Patience will be the chief virtue for exponents of the driverless car

Introduction: Rapid acceleration
Assisted driving has come very far, very fast. Almost every current vehicle model sold by the world’s top manufacturers has at least some ADAS functionality, with certain features even coming standard. Only a few short years ago, nearly all of these were either prohibitively expensive or unavailable, full stop.

It’s not really a surprise that we’ve managed to get here so quickly. Everyone knows that autonomous driving is the bright, shining future and, on the way there, everyone’s scrambling to get a piece of the ADAS market. From sprawling, incumbent carmakers down to scrappy young tech companies, thousands of enterprises are feverishly working to become the solutions of choice for assisted driving and, well down the road, complete autonomous operation.

The stakes are enormous. Auto sales are notching new records, particularly in the world’s top market, the United States. In 2015, a record of nearly 17.5M light vehicles were sold in America, and analysts expect a new all-time high for this year. That trend should keep rolling – one estimate has it that just under 21.5M vehicles will be sold in 2020. In that year, some of the more optimistic projections anticipate we’ll have fully autonomous vehicles on the road.

That’s only a precious few years away, so let’s see where we are just now in terms of business trends and technology and how realistic that forecast might be.

Carmakers and solutions providers won't go solo

Vehicle manufacturing is an industry well accustomed to collaboration. For decades now, one of the key ingredients in the success of any top carmaker has been its ability to work with a large, disparate number of suppliers. It has never been easy to juggle these many relationships at once, while ensuring that the end product is completed on time and within budget.

That ability is going to be strongly tested from now until full autonomy. Even at their comparably modest level of assisted driving, today’s autos carry a raft of cutting-edge solutions and technologies. So in addition to traditional parts suppliers, carmakers now must collaborate with the providers of such goods and services. And a Microsoft or a Cisco is a very different sort of company than a Delphi or a Continental.

So it’s no coincidence that we’re seeing a host of high-level, formal and international tie-ups between such companies involved in the ADAS/autonomous space. A very recent example is the alliance between BMW, US computer chip making giant Intel and the Netherlands ADAS specialist Mobileye. The press release announcing the three-way partnership was very upfront about the great many challenges on the way to full autonomy and stressed the need to divide the work required to get there:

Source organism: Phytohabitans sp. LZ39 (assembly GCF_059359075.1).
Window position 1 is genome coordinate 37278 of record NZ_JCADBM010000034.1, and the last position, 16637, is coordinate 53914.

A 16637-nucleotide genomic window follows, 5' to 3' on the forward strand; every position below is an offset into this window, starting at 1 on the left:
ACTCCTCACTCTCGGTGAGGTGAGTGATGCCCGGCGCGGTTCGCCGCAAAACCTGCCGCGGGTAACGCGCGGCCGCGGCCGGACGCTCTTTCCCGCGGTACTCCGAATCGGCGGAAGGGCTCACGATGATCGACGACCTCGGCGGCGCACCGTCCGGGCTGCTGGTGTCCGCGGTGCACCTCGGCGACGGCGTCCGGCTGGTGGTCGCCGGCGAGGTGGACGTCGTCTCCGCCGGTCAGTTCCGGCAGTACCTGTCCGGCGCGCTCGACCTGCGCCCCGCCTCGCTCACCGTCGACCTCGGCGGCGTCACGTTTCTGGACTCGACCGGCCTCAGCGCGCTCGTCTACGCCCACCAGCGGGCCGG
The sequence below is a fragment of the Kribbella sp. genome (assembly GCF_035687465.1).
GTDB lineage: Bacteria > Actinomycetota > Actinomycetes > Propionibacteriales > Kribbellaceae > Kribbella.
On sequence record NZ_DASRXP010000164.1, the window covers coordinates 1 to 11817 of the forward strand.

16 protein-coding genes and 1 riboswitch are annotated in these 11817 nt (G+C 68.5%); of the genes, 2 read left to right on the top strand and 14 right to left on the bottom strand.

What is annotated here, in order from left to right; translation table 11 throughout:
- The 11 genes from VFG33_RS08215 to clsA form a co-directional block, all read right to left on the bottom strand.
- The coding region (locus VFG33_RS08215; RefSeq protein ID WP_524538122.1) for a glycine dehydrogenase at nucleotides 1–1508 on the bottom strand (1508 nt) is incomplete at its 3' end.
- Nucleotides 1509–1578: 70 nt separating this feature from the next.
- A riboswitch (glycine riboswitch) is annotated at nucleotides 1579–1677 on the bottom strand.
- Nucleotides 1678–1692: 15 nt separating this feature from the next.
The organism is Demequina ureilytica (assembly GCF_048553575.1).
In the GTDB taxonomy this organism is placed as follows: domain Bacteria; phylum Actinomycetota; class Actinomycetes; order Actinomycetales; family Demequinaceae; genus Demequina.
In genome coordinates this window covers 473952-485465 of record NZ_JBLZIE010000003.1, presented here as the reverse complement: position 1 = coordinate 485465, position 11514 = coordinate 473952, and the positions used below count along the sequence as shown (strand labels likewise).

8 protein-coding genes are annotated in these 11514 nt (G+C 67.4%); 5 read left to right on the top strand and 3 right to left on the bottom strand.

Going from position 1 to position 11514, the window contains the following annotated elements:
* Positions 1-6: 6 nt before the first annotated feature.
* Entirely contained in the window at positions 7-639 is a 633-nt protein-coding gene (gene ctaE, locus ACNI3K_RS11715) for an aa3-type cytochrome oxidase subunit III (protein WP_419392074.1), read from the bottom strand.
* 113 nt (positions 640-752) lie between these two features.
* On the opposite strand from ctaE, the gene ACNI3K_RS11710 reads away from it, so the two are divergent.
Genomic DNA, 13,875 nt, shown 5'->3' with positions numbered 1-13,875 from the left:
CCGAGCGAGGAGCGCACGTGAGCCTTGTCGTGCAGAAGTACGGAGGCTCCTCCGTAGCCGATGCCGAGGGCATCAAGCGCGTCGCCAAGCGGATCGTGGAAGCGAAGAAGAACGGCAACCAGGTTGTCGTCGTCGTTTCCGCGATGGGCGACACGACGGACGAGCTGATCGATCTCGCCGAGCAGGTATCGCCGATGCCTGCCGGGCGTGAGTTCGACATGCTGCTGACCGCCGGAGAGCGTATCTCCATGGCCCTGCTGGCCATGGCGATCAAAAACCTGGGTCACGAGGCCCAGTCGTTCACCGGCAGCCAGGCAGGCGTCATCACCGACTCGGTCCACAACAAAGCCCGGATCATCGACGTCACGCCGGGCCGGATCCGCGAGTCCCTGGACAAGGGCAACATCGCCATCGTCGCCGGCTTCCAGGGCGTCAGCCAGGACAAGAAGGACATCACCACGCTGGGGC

"The path to get to a fully autonomous world is complex and will require end-to-end solutions that integrate intelligence across the network, from door locks to the data centre," it stated. "Transportation providers of the future must harness rapidly evolving technologies, collaborate with totally new partners and prepare for disruptive opportunities."

Like nearly every other major player in the ADAS-to-autonomous game, the trio is aiming not only for the winner’s circle, it wants to take the ultimate prize. The three companies said they are to "strive for an industry standard and define an open platform for autonomous driving". This would then be made available – presumably for a handsome price – not only to peer carmakers but other industrial enterprises that might be able to use it for their products.

Another marriage of tech aristocracy to automobile royalty has recently been reaffirmed. Earlier this year Microsoft – very eager to move some of its efforts from the dormant PC market to the brave new world of autonomous driving – and Toyota announced the expansion of their existing collaboration. The two have established a new joint venture to concentrate on data analytics called Toyota Connected. In Toyota’s words, Connected "will consolidate Toyota initiatives in data centre management, data analytics, and data driven services development".

The US tech giant and the Japanese manufacturing incumbent have an approach to the ADAS/autonomous car market that differs from that of BMW/Intel/Mobileye. Microsoft’s ambition is to become a sort of conduit for the heavy amount of data streamed to and from ADAS/autonomous vehicles, via its Azure cloud computing platform. Meanwhile, Toyota says it "seeks to connect cars to people’s daily lives". The idea is to build an ecosystem of user-friendly, practical lifestyle apps that would offer such help as blood pressure monitoring (through sensors in the car), and suggestions for restaurants along a chosen route, derived from data the system has gleaned about a user’s driving habits.

These collaborations are but two of the numerous alliances being formed to handle the increasingly daunting task of getting vehicles to complete autonomy. Other recent examples abound – this past spring, onetime go-it-alone autonomous kingpin Google found a partner. This is Fiat Chrysler Automobiles, which is teaming up with the IT giant in a try at developing a self-driving minivan. Meanwhile, on the regulatory side Google is one of the main companies (along with Ford, Volvo, and rideshare services Uber and Lyft) behind the launch of the Self-Driving Coalition for Safer Streets, an industry group that advocates for governments to establish what its counsel and spokesman David Strickland said should be "clear rules of the road", for autonomous driving.